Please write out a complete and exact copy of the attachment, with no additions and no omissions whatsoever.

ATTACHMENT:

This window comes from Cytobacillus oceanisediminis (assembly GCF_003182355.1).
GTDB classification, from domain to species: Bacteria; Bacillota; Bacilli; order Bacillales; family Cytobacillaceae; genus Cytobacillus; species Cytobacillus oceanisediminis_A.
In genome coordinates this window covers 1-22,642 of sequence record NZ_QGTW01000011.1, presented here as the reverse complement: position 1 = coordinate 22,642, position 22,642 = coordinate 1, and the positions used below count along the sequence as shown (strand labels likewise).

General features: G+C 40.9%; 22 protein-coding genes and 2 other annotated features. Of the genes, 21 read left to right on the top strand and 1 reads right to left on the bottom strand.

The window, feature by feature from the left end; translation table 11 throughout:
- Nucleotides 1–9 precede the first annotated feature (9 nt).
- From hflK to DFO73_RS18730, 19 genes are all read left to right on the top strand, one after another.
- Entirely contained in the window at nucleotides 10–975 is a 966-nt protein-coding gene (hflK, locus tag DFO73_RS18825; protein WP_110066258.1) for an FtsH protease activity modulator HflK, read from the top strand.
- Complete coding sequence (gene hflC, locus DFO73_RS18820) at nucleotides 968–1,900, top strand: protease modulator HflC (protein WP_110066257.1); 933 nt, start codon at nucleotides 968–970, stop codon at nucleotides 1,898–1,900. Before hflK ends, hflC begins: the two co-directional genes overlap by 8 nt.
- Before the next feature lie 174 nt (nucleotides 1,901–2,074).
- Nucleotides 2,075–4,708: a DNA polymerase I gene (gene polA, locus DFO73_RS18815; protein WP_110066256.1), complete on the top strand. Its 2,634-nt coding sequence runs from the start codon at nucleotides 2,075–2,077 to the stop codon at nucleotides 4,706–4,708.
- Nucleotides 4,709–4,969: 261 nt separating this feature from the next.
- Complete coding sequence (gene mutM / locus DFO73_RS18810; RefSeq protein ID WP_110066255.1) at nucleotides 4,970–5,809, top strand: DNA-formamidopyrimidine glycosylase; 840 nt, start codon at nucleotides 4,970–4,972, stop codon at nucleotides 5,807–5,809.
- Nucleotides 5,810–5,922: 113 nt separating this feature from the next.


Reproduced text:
This window comes from Cytobacillus oceanisediminis (assembly GCF_003182355.1).
GTDB classification, from domain to species: Bacteria; Bacillota; Bacilli; order Bacillales; family Cytobacillaceae; genus Cytobacillus; species Cytobacillus oceanisediminis_A.
In genome coordinates this window covers 1-22,642 of sequence record NZ_QGTW01000011.1, presented here as the reverse complement: position 1 = coordinate 22,642, position 22,642 = coordinate 1, and the positions used below count along the sequence as shown (strand labels likewise).

General features: G+C 40.9%; 22 protein-coding genes and 2 other annotated features. Of the genes, 21 read left to right on the top strand and 1 reads right to left on the bottom strand.

The window, feature by feature from the left end; translation table 11 throughout:
- Nucleotides 1–9 precede the first annotated feature (9 nt).
- From hflK to DFO73_RS18730, 19 genes are all read left to right on the top strand, one after another.
- Entirely contained in the window at nucleotides 10–975 is a 966-nt protein-coding gene (hflK, locus tag DFO73_RS18825; protein WP_110066258.1) for an FtsH protease activity modulator HflK, read from the top strand.
- Complete coding sequence (gene hflC, locus DFO73_RS18820) at nucleotides 968–1,900, top strand: protease modulator HflC (protein WP_110066257.1); 933 nt, start codon at nucleotides 968–970, stop codon at nucleotides 1,898–1,900. Before hflK ends, hflC begins: the two co-directional genes overlap by 8 nt.
- Before the next feature lie 174 nt (nucleotides 1,901–2,074).
- Nucleotides 2,075–4,708: a DNA polymerase I gene (gene polA, locus DFO73_RS18815; protein WP_110066256.1), complete on the top strand. Its 2,634-nt coding sequence runs from the start codon at nucleotides 2,075–2,077 to the stop codon at nucleotides 4,706–4,708.
- Nucleotides 4,709–4,969: 261 nt separating this feature from the next.
- Complete coding sequence (gene mutM / locus DFO73_RS18810; RefSeq protein ID WP_110066255.1) at nucleotides 4,970–5,809, top strand: DNA-formamidopyrimidine glycosylase; 840 nt, start codon at nucleotides 4,970–4,972, stop codon at nucleotides 5,807–5,809.
- Nucleotides 5,810–5,922: 113 nt separating this feature from the next.